Availability of supporting data

All the supporting data are included as additional files.

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Acknowledgements

The authors thank Dr. Enrico Muzzi (University of Bologna) for the assistance in statistical analysis. Research supported by the AGER agroalimentare e ricerca – Project “From seed to Pasta – Multidisciplinary approaches for a more sustainable and high quality durum wheat production”.

CJP, RK, FC acknowledge the financial support of Agriculture and Agri-Food Canada, Genome Canada, Genome Prairie, The Saskatchewan Ministry of Agriculture, and the Western Grains Research Foundation.

Author information

Correspondence to Marco Maccaferri.

Additional information

Competing interests

The authors declare that they have no competing interests.

Authors’ contributions

MM, SS, MCS, AM, FC, CP, TF, JD, IK, JMC, SX, KA, RT conceived the study, participated in the design of the experiment and results interpretation, provided the genetic segregation data. MM, MAC, MCS, MCC performed the consensus mapping analysis. MM, MAC performed the genetic differentiation and association mapping analysis. GV, RK provided the genetic segregation data. KA provided phenotypic data. MM drafted the manuscript. All authors read and approved the final manuscript.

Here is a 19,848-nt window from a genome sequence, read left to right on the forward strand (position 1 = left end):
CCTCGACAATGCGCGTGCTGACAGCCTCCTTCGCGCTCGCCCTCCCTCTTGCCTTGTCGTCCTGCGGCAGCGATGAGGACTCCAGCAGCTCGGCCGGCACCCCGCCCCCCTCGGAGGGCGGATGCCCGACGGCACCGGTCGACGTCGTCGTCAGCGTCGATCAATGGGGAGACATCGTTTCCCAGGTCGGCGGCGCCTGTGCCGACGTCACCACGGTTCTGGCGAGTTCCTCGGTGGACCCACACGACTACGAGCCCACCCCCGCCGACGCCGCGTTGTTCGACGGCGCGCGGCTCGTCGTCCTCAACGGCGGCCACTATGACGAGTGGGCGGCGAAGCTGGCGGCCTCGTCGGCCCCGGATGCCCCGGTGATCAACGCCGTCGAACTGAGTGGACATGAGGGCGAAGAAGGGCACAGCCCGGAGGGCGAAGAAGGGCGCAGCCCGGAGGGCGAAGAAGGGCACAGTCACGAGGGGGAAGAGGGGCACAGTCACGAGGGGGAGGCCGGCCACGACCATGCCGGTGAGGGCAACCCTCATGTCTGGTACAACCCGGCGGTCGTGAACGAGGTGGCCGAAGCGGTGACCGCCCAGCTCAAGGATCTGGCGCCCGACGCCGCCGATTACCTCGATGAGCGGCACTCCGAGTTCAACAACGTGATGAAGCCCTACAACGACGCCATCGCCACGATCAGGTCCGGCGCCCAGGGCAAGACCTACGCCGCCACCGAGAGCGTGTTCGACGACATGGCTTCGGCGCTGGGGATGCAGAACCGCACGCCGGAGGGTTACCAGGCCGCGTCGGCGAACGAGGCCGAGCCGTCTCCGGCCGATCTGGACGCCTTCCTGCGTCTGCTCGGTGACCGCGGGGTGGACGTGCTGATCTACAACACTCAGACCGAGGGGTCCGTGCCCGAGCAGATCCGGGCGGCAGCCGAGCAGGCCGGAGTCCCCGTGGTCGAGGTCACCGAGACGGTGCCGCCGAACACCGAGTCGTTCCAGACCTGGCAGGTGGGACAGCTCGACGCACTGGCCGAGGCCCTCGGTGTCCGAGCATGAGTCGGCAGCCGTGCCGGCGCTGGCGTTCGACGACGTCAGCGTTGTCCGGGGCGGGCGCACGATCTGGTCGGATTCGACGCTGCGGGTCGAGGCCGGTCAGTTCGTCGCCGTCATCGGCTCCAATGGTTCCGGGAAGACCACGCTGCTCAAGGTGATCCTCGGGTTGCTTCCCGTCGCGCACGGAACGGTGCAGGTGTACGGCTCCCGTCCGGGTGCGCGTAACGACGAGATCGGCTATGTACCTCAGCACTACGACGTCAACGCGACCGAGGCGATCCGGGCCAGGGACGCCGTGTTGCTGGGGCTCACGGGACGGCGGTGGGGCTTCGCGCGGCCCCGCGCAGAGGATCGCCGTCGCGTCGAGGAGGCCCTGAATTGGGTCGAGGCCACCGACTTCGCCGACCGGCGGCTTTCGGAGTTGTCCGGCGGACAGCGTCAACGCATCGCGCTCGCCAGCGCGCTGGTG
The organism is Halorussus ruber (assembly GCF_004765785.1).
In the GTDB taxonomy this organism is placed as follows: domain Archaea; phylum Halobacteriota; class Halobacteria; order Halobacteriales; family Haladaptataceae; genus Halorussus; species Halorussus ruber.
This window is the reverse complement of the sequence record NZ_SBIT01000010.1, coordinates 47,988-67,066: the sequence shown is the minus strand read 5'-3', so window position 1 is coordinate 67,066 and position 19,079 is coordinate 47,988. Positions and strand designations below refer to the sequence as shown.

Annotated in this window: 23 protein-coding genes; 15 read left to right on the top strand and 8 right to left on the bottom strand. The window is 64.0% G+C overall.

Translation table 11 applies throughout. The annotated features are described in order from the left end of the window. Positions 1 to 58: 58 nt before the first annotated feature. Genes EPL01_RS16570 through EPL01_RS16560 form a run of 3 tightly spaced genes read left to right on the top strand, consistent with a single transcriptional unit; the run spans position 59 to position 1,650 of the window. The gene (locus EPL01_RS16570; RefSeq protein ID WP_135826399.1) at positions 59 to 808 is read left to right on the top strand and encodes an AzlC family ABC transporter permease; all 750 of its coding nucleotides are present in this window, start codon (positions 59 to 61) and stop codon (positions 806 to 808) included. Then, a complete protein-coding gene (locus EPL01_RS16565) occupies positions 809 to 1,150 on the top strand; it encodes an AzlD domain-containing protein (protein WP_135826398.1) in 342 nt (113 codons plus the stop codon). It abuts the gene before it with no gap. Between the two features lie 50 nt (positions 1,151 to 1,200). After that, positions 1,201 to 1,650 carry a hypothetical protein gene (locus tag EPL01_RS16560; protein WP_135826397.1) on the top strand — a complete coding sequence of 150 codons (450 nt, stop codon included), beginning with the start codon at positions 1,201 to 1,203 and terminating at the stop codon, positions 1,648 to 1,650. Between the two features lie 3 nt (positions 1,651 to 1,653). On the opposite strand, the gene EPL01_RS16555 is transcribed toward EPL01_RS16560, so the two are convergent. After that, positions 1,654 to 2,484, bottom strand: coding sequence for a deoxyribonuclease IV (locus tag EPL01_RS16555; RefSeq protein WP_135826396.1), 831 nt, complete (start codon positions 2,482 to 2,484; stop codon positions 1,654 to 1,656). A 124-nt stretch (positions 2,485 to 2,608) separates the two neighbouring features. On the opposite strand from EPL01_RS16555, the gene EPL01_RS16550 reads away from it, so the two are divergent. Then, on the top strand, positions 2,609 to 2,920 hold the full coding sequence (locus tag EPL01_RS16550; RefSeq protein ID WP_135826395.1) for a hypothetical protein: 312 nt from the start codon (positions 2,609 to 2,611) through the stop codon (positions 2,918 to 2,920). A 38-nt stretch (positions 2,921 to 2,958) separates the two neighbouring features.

Electronic supplementary material

Additional file 1: Figure S1: Representations of the consensus linkage map and of the six core component maps. Graphical representation of the consensus linkage map and of the six core linkage maps used to produce the consensus framework. The consensus linkage map is on the right side of the linkage graphics. Anchor (common) markers are in red font. Markers common to three or more maps are interconnected by dashed lines. (PPTX 3 MB)

Additional file 2: Table S1: List of the markers included in the consensus linkage map. The markers included in the consensus interpolated map are reported together with their chromosome and map distances. Anchor (common) markers are highlighted in bold. Unique (singleton) markers projected onto the consensus from single specific maps are reported together with the indication of the specific maps (cell background colours). (XLSX 84 KB)